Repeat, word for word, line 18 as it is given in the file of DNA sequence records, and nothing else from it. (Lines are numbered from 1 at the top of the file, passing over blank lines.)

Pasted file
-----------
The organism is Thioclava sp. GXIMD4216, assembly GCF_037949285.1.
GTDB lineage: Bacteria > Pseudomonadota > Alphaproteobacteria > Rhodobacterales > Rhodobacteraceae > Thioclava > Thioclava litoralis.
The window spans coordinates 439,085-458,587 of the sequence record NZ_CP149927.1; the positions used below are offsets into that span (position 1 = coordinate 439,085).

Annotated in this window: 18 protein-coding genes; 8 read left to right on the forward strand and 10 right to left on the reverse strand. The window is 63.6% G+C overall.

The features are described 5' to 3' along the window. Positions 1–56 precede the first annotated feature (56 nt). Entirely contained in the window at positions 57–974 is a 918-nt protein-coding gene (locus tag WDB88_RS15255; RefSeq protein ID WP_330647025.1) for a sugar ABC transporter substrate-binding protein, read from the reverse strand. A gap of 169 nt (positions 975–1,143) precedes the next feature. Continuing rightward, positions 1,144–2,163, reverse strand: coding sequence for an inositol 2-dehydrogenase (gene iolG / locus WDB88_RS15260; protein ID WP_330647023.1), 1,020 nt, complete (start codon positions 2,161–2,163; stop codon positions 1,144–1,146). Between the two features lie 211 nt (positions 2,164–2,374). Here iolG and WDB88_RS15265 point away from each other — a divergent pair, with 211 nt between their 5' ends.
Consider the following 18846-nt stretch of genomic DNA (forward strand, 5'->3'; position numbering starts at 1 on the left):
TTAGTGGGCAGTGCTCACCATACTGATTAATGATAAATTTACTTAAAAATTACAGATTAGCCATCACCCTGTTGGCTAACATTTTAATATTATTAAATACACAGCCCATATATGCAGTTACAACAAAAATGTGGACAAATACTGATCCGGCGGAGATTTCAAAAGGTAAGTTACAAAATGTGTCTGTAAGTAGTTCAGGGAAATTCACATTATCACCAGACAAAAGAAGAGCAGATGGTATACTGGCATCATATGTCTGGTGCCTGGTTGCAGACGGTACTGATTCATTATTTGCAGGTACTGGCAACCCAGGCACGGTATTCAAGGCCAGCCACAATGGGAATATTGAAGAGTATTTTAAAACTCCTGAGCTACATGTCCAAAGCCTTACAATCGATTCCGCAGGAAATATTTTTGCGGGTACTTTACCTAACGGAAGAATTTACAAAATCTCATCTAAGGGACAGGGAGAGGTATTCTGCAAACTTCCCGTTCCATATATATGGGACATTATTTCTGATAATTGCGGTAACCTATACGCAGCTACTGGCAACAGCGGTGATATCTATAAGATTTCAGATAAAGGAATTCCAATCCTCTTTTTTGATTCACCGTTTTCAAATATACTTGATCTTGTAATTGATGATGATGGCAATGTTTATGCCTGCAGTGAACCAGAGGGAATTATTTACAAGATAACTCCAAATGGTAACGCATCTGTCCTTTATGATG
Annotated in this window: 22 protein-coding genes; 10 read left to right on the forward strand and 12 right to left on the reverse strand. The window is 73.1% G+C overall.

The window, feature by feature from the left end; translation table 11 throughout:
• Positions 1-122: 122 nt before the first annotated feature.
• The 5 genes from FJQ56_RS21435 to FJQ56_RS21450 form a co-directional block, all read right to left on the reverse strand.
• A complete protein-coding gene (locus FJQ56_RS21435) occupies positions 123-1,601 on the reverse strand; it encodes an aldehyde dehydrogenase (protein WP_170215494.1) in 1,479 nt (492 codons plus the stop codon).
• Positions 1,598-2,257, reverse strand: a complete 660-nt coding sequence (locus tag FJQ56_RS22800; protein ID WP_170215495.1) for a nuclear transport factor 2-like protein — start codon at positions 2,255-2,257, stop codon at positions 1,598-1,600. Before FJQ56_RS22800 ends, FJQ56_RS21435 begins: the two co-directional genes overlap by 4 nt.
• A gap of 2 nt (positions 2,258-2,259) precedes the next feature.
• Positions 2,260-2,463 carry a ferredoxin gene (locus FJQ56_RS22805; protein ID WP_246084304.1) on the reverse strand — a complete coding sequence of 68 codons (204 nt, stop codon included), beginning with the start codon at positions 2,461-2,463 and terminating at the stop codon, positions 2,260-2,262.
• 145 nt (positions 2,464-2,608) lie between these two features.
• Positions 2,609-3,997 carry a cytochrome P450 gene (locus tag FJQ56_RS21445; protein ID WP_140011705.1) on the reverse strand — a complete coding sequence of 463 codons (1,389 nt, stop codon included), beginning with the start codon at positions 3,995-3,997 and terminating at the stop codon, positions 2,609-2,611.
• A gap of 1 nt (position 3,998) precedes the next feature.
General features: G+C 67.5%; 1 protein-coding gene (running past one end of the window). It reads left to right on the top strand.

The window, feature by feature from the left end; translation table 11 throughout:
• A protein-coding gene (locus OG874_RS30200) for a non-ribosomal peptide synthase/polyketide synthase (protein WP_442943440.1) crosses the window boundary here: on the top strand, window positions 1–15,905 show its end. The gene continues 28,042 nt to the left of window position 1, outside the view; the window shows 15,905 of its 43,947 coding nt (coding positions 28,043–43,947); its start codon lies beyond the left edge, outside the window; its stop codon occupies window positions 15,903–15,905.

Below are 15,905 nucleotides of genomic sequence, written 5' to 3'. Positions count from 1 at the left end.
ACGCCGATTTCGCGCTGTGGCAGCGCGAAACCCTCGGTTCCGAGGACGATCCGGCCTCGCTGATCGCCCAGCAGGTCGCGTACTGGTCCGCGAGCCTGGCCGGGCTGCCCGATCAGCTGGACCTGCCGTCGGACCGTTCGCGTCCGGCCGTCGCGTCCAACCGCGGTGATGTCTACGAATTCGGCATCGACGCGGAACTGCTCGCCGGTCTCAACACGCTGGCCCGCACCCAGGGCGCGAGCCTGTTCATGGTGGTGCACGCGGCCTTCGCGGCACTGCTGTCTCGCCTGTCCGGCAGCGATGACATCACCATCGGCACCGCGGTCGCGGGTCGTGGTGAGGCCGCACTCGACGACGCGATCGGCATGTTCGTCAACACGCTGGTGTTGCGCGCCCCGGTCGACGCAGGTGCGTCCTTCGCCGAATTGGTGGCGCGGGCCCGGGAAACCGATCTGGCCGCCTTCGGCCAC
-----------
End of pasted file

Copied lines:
• A gap of 1 nt (position 3,998) precedes the next feature.